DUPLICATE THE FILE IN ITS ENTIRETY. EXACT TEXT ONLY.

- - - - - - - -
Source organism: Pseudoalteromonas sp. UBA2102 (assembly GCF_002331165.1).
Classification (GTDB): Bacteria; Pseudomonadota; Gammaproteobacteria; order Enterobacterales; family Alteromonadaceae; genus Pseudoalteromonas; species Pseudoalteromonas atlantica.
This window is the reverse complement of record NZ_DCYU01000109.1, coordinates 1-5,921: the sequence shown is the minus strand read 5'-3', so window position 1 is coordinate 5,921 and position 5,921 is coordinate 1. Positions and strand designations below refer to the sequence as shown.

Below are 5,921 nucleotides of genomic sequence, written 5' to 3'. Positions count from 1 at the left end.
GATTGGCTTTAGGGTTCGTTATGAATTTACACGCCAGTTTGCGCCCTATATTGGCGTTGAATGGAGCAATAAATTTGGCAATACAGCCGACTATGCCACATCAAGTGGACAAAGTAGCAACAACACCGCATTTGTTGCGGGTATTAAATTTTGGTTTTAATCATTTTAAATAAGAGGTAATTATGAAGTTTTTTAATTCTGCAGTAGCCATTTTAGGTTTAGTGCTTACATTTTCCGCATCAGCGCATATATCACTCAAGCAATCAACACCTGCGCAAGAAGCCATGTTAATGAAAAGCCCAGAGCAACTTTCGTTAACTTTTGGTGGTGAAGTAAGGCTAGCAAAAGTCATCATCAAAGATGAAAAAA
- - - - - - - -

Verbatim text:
Source organism: Pseudoalteromonas sp. UBA2102 (assembly GCF_002331165.1).
Classification (GTDB): Bacteria; Pseudomonadota; Gammaproteobacteria; order Enterobacterales; family Alteromonadaceae; genus Pseudoalteromonas; species Pseudoalteromonas atlantica.
This window is the reverse complement of record NZ_DCYU01000109.1, coordinates 1-5,921: the sequence shown is the minus strand read 5'-3', so window position 1 is coordinate 5,921 and position 5,921 is coordinate 1. Positions and strand designations below refer to the sequence as shown.

Below are 5,921 nucleotides of genomic sequence, written 5' to 3'. Positions count from 1 at the left end.
GATTGGCTTTAGGGTTCGTTATGAATTTACACGCCAGTTTGCGCCCTATATTGGCGTTGAATGGAGCAATAAATTTGGCAATACAGCCGACTATGCCACATCAAGTGGACAAAGTAGCAACAACACCGCATTTGTTGCGGGTATTAAATTTTGGTTTTAATCATTTTAAATAAGAGGTAATTATGAAGTTTTTTAATTCTGCAGTAGCCATTTTAGGTTTAGTGCTTACATTTTCCGCATCAGCGCATATATCACTCAAGCAATCAACACCTGCGCAAGAAGCCATGTTAATGAAAAGCCCAGAGCAACTTTCGTTAACTTTTGGTGGTGAAGTAAGGCTAGCAAAAGTCATCATCAAAGATGAAAAAA